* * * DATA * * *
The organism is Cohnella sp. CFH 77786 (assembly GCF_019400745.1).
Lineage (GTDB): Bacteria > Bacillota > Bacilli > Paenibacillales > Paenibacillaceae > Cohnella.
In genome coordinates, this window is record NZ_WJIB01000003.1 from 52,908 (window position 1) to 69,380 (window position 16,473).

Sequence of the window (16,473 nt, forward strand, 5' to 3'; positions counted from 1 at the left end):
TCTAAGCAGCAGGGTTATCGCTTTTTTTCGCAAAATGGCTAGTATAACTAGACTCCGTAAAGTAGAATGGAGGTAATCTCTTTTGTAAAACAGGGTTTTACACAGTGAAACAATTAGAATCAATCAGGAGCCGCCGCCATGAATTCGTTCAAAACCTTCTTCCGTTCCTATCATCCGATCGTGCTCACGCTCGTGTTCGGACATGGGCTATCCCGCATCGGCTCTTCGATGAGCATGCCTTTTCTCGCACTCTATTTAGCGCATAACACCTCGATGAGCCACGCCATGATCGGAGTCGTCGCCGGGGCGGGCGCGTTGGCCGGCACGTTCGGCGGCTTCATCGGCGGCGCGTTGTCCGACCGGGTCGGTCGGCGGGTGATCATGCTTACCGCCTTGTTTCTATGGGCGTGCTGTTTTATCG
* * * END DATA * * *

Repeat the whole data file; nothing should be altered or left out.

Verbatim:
The organism is Cohnella sp. CFH 77786 (assembly GCF_019400745.1).
Lineage (GTDB): Bacteria > Bacillota > Bacilli > Paenibacillales > Paenibacillaceae > Cohnella.
In genome coordinates, this window is record NZ_WJIB01000003.1 from 52,908 (window position 1) to 69,380 (window position 16,473).

Sequence of the window (16,473 nt, forward strand, 5' to 3'; positions counted from 1 at the left end):
TCTAAGCAGCAGGGTTATCGCTTTTTTTCGCAAAATGGCTAGTATAACTAGACTCCGTAAAGTAGAATGGAGGTAATCTCTTTTGTAAAACAGGGTTTTACACAGTGAAACAATTAGAATCAATCAGGAGCCGCCGCCATGAATTCGTTCAAAACCTTCTTCCGTTCCTATCATCCGATCGTGCTCACGCTCGTGTTCGGACATGGGCTATCCCGCATCGGCTCTTCGATGAGCATGCCTTTTCTCGCACTCTATTTAGCGCATAACACCTCGATGAGCCACGCCATGATCGGAGTCGTCGCCGGGGCGGGCGCGTTGGCCGGCACGTTCGGCGGCTTCATCGGCGGCGCGTTGTCCGACCGGGTCGGTCGGCGGGTGATCATGCTTACCGCCTTGTTTCTATGGGCGTGCTGTTTTATCG